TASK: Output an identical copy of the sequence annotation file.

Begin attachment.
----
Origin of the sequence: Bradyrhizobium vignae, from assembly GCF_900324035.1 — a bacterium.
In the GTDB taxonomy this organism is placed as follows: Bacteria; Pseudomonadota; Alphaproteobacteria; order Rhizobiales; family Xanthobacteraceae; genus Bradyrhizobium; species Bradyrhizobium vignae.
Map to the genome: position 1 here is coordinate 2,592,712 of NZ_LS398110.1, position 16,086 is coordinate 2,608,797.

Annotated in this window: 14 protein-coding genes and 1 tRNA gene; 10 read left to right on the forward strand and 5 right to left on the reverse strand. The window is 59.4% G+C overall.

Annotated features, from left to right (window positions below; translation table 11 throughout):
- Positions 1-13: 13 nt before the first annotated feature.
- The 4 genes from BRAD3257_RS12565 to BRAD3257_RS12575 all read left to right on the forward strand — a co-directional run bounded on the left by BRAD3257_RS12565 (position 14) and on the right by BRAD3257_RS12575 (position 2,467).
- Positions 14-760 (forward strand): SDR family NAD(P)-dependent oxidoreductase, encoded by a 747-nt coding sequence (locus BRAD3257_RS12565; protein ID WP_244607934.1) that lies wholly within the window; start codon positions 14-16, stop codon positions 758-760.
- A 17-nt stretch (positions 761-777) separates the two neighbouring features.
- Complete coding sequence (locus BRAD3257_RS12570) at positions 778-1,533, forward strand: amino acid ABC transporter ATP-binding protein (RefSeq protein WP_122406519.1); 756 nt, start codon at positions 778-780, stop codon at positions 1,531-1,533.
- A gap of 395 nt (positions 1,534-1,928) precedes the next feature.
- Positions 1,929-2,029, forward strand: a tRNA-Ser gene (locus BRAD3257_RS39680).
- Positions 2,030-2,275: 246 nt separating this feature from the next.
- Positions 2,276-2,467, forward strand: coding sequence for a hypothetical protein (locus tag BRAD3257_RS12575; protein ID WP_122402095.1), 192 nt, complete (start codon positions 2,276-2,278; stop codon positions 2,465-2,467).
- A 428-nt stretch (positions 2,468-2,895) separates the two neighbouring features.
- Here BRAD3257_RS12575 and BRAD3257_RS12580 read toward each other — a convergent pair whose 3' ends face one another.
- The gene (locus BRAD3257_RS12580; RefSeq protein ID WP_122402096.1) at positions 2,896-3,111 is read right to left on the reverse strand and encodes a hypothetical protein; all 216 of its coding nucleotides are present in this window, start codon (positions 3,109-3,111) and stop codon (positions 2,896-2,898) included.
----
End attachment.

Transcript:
Origin of the sequence: Bradyrhizobium vignae, from assembly GCF_900324035.1 — a bacterium.
In the GTDB taxonomy this organism is placed as follows: Bacteria; Pseudomonadota; Alphaproteobacteria; order Rhizobiales; family Xanthobacteraceae; genus Bradyrhizobium; species Bradyrhizobium vignae.
Map to the genome: position 1 here is coordinate 2,592,712 of NZ_LS398110.1, position 16,086 is coordinate 2,608,797.

Annotated in this window: 14 protein-coding genes and 1 tRNA gene; 10 read left to right on the forward strand and 5 right to left on the reverse strand. The window is 59.4% G+C overall.

Annotated features, from left to right (window positions below; translation table 11 throughout):
- Positions 1-13: 13 nt before the first annotated feature.
- The 4 genes from BRAD3257_RS12565 to BRAD3257_RS12575 all read left to right on the forward strand — a co-directional run bounded on the left by BRAD3257_RS12565 (position 14) and on the right by BRAD3257_RS12575 (position 2,467).
- Positions 14-760 (forward strand): SDR family NAD(P)-dependent oxidoreductase, encoded by a 747-nt coding sequence (locus BRAD3257_RS12565; protein ID WP_244607934.1) that lies wholly within the window; start codon positions 14-16, stop codon positions 758-760.
- A 17-nt stretch (positions 761-777) separates the two neighbouring features.
- Complete coding sequence (locus BRAD3257_RS12570) at positions 778-1,533, forward strand: amino acid ABC transporter ATP-binding protein (RefSeq protein WP_122406519.1); 756 nt, start codon at positions 778-780, stop codon at positions 1,531-1,533.
- A gap of 395 nt (positions 1,534-1,928) precedes the next feature.
- Positions 1,929-2,029, forward strand: a tRNA-Ser gene (locus BRAD3257_RS39680).
- Positions 2,030-2,275: 246 nt separating this feature from the next.
- Positions 2,276-2,467, forward strand: coding sequence for a hypothetical protein (locus tag BRAD3257_RS12575; protein ID WP_122402095.1), 192 nt, complete (start codon positions 2,276-2,278; stop codon positions 2,465-2,467).
- A 428-nt stretch (positions 2,468-2,895) separates the two neighbouring features.
- Here BRAD3257_RS12575 and BRAD3257_RS12580 read toward each other — a convergent pair whose 3' ends face one another.
- The gene (locus BRAD3257_RS12580; RefSeq protein ID WP_122402096.1) at positions 2,896-3,111 is read right to left on the reverse strand and encodes a hypothetical protein; all 216 of its coding nucleotides are present in this window, start codon (positions 3,109-3,111) and stop codon (positions 2,896-2,898) included.